The issue of predication is the central theme of all linguistic theories i.e. all the languages of the world have predicating elements through which communication and related propositions form. What these languages differ in is the way different elements or classes of words are used to predicate a sentence or a clause. Verbs are the most frequent and widely known predicating elements and as a matter of fact, and as Napoli (1989) maintains, developments in modern linguistics have recently allowed questions regarding the deeper levels of the nature of predication. Issues such as the status of multiple and complex predicates (CP) or nuclear junctures (NJ) in a single clause are of much interest in linguistic theories dealing with predication since in these constructions nouns, adverbs, or adjectives can also play a predicating role in combination with the verbal elements which are sometimes referred to as ‘light verbs’.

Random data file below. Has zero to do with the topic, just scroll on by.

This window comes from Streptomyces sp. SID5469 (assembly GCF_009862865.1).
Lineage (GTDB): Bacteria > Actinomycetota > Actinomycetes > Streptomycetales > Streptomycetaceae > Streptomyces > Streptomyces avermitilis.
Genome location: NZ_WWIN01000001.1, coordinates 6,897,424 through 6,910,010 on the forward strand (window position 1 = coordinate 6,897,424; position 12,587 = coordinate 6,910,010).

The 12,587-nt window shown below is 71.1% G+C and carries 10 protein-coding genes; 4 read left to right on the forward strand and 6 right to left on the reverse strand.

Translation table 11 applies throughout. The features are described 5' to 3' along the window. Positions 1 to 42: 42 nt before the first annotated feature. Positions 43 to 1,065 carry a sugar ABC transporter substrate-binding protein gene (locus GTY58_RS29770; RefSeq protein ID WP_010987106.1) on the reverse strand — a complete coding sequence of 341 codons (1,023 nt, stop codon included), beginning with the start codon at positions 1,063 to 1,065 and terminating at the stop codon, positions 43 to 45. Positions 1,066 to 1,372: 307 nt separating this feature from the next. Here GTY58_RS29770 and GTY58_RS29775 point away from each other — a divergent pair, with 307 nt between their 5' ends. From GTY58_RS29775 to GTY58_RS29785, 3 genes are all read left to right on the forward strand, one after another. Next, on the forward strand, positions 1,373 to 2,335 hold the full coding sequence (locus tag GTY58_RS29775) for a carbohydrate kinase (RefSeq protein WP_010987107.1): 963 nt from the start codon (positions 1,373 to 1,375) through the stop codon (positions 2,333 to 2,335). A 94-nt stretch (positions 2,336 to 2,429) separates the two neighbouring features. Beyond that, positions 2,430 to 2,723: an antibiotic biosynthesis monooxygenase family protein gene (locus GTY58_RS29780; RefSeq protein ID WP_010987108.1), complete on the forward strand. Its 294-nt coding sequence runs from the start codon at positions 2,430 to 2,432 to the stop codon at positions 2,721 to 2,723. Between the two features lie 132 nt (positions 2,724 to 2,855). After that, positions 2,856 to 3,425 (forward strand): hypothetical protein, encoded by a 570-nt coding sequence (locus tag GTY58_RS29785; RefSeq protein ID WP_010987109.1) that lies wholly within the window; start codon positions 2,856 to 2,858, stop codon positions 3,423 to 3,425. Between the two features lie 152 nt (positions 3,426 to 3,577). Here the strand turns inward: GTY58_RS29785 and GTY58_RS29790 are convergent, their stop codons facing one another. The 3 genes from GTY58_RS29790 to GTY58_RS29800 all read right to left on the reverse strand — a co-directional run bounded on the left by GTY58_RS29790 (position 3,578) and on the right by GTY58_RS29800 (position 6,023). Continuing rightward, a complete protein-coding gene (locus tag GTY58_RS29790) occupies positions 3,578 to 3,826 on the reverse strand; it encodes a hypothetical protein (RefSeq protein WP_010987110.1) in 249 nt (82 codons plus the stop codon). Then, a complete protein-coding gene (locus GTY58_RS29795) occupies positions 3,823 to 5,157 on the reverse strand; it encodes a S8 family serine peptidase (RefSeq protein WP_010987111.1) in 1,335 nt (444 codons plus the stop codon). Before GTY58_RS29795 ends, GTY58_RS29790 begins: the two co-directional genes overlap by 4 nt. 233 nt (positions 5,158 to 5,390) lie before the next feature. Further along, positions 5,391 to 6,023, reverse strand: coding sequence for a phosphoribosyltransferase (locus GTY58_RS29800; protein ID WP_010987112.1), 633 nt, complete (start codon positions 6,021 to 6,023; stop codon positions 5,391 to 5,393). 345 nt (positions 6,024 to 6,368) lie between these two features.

Talab, Zari Saeedi
"Adjectival Nuclear Junctures in Persian: A Role & Reference Grammar Analysis,"
The ITB Journal:
1, Article 2.
Available at: http://arrow.dit.ie/itbj/vol10/iss1/2